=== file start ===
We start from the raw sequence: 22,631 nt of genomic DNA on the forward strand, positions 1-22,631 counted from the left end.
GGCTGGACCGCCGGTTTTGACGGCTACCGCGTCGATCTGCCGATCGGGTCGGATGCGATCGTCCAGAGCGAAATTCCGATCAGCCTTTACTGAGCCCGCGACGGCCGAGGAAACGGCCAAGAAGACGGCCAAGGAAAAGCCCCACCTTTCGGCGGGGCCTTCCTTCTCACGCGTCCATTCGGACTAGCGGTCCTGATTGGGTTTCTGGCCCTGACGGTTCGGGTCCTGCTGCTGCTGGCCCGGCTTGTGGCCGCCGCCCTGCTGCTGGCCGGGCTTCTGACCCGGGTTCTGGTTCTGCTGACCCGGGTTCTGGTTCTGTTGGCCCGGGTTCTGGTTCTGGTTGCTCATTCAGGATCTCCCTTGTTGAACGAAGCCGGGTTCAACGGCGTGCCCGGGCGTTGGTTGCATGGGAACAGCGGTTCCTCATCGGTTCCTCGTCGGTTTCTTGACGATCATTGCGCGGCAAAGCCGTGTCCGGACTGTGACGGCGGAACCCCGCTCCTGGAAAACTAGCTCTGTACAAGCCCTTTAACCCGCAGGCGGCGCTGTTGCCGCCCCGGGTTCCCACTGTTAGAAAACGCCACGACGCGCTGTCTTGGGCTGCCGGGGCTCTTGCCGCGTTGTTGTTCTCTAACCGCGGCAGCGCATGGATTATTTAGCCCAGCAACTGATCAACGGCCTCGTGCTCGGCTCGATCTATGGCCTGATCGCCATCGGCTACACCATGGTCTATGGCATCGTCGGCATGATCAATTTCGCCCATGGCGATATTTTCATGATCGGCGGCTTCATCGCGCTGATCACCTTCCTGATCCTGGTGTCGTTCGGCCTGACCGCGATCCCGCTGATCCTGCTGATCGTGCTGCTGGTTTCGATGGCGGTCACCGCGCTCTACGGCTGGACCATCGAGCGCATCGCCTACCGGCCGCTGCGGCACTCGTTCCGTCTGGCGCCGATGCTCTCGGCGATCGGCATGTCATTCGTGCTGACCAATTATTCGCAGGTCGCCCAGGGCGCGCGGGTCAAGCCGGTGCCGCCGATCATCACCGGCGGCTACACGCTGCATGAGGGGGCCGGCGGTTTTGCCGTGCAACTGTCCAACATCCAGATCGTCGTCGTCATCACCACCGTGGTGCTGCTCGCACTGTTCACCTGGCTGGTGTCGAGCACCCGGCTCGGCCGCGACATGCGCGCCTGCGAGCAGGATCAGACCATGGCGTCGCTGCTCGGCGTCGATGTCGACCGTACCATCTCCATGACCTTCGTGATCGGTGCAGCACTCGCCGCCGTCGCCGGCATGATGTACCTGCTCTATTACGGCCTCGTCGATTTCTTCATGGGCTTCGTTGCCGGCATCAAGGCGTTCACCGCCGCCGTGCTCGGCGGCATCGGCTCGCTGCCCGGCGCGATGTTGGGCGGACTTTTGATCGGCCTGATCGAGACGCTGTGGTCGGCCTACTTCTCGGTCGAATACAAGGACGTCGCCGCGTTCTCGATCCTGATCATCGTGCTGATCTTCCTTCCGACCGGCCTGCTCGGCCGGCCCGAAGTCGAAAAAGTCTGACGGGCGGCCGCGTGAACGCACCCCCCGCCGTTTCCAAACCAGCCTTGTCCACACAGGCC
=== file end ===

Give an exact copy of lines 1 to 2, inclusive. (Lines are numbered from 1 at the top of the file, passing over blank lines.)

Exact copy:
We start from the raw sequence: 22,631 nt of genomic DNA on the forward strand, positions 1-22,631 counted from the left end.
GGCTGGACCGCCGGTTTTGACGGCTACCGCGTCGATCTGCCGATCGGGTCGGATGCGATCGTCCAGAGCGAAATTCCGATCAGCCTTTACTGAGCCCGCGACGGCCGAGGAAACGGCCAAGAAGACGGCCAAGGAAAAGCCCCACCTTTCGGCGGGGCCTTCCTTCTCACGCGTCCATTCGGACTAGCGGTCCTGATTGGGTTTCTGGCCCTGACGGTTCGGGTCCTGCTGCTGCTGGCCCGGCTTGTGGCCGCCGCCCTGCTGCTGGCCGGGCTTCTGACCCGGGTTCTGGTTCTGCTGACCCGGGTTCTGGTTCTGTTGGCCCGGGTTCTGGTTCTGGTTGCTCATTCAGGATCTCCCTTGTTGAACGAAGCCGGGTTCAACGGCGTGCCCGGGCGTTGGTTGCATGGGAACAGCGGTTCCTCATCGGTTCCTCGTCGGTTTCTTGACGATCATTGCGCGGCAAAGCCGTGTCCGGACTGTGACGGCGGAACCCCGCTCCTGGAAAACTAGCTCTGTACAAGCCCTTTAACCCGCAGGCGGCGCTGTTGCCGCCCCGGGTTCCCACTGTTAGAAAACGCCACGACGCGCTGTCTTGGGCTGCCGGGGCTCTTGCCGCGTTGTTGTTCTCTAACCGCGGCAGCGCATGGATTATTTAGCCCAGCAACTGATCAACGGCCTCGTGCTCGGCTCGATCTATGGCCTGATCGCCATCGGCTACACCATGGTCTATGGCATCGTCGGCATGATCAATTTCGCCCATGGCGATATTTTCATGATCGGCGGCTTCATCGCGCTGATCACCTTCCTGATCCTGGTGTCGTTCGGCCTGACCGCGATCCCGCTGATCCTGCTGATCGTGCTGCTGGTTTCGATGGCGGTCACCGCGCTCTACGGCTGGACCATCGAGCGCATCGCCTACCGGCCGCTGCGGCACTCGTTCCGTCTGGCGCCGATGCTCTCGGCGATCGGCATGTCATTCGTGCTGACCAATTATTCGCAGGTCGCCCAGGGCGCGCGGGTCAAGCCGGTGCCGCCGATCATCACCGGCGGCTACACGCTGCATGAGGGGGCCGGCGGTTTTGCCGTGCAACTGTCCAACATCCAGATCGTCGTCGTCATCACCACCGTGGTGCTGCTCGCACTGTTCACCTGGCTGGTGTCGAGCACCCGGCTCGGCCGCGACATGCGCGCCTGCGAGCAGGATCAGACCATGGCGTCGCTGCTCGGCGTCGATGTCGACCGTACCATCTCCATGACCTTCGTGATCGGTGCAGCACTCGCCGCCGTCGCCGGCATGATGTACCTGCTCTATTACGGCCTCGTCGATTTCTTCATGGGCTTCGTTGCCGGCATCAAGGCGTTCACCGCCGCCGTGCTCGGCGGCATCGGCTCGCTGCCCGGCGCGATGTTGGGCGGACTTTTGATCGGCCTGATCGAGACGCTGTGGTCGGCCTACTTCTCGGTCGAATACAAGGACGTCGCCGCGTTCTCGATCCTGATCATCGTGCTGATCTTCCTTCCGACCGGCCTGCTCGGCCGGCCCGAAGTCGAAAAAGTCTGACGGGCGGCCGCGTGAACGCACCCCCCGCCGTTTCCAAACCAGCCTTGTCCACACAGGCC